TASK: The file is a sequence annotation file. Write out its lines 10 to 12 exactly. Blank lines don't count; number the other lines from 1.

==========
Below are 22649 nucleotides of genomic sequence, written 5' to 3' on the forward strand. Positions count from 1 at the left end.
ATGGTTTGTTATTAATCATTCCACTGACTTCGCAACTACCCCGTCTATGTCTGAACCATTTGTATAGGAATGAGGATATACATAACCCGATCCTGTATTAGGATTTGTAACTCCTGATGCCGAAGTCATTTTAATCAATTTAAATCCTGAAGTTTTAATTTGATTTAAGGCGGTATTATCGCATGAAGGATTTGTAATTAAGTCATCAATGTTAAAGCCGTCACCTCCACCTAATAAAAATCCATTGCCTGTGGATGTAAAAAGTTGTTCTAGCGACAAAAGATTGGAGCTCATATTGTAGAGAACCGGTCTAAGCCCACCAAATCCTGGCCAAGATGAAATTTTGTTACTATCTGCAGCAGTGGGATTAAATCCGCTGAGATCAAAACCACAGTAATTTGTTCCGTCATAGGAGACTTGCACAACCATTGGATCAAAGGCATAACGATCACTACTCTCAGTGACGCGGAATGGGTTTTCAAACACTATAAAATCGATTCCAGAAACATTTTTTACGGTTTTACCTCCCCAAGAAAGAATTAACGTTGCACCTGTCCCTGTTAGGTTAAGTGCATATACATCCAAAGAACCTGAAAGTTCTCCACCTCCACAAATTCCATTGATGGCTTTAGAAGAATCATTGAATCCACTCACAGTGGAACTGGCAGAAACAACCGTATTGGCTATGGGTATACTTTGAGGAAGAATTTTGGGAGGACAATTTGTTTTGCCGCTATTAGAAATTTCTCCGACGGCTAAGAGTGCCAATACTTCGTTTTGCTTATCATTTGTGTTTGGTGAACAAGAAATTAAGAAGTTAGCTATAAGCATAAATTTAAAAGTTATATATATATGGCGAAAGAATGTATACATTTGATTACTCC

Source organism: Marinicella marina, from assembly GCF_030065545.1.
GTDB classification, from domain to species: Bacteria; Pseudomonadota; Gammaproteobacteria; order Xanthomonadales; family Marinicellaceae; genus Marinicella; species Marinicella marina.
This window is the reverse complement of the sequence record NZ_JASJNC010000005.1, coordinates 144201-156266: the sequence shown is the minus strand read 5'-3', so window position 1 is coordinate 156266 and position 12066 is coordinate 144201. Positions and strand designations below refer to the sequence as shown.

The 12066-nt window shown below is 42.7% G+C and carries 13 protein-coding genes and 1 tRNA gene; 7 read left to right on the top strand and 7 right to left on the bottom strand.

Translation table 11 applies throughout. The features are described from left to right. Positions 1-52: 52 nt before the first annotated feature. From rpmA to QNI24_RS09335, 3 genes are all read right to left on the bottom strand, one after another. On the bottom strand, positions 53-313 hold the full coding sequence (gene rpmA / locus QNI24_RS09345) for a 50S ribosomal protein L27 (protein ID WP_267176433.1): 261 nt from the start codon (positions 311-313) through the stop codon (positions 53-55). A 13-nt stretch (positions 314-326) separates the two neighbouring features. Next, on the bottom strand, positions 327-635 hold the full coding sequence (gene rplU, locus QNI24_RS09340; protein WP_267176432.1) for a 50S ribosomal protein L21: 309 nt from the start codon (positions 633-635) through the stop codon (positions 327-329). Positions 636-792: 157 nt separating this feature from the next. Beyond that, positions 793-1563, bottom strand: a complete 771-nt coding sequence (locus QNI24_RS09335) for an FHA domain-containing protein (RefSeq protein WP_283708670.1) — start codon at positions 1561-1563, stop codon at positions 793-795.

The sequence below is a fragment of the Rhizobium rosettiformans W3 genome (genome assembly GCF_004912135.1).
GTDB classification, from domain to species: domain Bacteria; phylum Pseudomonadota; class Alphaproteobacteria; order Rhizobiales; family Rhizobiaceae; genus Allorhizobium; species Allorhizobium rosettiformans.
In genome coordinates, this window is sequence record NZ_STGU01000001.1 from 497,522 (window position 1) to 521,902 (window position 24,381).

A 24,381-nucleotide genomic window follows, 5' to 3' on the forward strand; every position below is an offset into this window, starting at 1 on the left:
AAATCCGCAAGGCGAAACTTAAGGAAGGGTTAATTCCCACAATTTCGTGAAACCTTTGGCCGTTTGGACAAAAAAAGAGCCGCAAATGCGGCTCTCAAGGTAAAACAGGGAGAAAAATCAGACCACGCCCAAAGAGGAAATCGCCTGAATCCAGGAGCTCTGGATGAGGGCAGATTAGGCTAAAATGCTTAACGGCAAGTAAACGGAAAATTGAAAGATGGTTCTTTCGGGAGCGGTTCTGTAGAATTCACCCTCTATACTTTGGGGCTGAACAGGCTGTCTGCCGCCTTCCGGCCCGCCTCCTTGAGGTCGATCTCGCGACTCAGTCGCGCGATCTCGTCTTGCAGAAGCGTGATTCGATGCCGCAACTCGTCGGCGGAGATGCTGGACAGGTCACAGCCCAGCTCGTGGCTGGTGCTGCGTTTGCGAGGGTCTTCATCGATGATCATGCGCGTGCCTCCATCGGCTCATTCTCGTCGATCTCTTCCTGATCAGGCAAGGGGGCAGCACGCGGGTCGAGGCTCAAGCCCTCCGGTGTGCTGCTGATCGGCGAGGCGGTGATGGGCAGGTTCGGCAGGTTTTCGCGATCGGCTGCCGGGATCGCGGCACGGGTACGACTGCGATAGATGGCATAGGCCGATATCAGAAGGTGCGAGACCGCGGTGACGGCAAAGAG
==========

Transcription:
In genome coordinates, this window is sequence record NZ_STGU01000001.1 from 497,522 (window position 1) to 521,902 (window position 24,381).

A 24,381-nucleotide genomic window follows, 5' to 3' on the forward strand; every position below is an offset into this window, starting at 1 on the left:
AAATCCGCAAGGCGAAACTTAAGGAAGGGTTAATTCCCACAATTTCGTGAAACCTTTGGCCGTTTGGACAAAAAAAGAGCCGCAAATGCGGCTCTCAAGGTAAAACAGGGAGAAAAATCAGACCACGCCCAAAGAGGAAATCGCCTGAATCCAGGAGCTCTGGATGAGGGCAGATTAGGCTAAAATGCTTAACGGCAAGTAAACGGAAAATTGAAAGATGGTTCTTTCGGGAGCGGTTCTGTAGAATTCACCCTCTATACTTTGGGGCTGAACAGGCTGTCTGCCGCCTTCCGGCCCGCCTCCTTGAGGTCGATCTCGCGACTCAGTCGCGCGATCTCGTCTTGCAGAAGCGTGATTCGATGCCGCAACTCGTCGGCGGAGATGCTGGACAGGTCACAGCCCAGCTCGTGGCTGGTGCTGCGTTTGCGAGGGTCTTCATCGATGATCATGCGCGTGCCTCCATCGGCTCATTCTCGTCGATCTCTTCCTGATCAGGCAAGGGGGCAGCACGCGGGTCGAGGCTCAAGCCCTCCGGTGTGCTGCTGATCGGCGAGGCGGTGATGGGCAGGTTCGGCAGGTTTTCGCGATCGGCTGCCGGGATCGCGGCACGGGTACGACTGCGATAGATGGCATAGGCCGATATCAGAAGGTGCGAGACCGCGGTGACGGCAAAGAG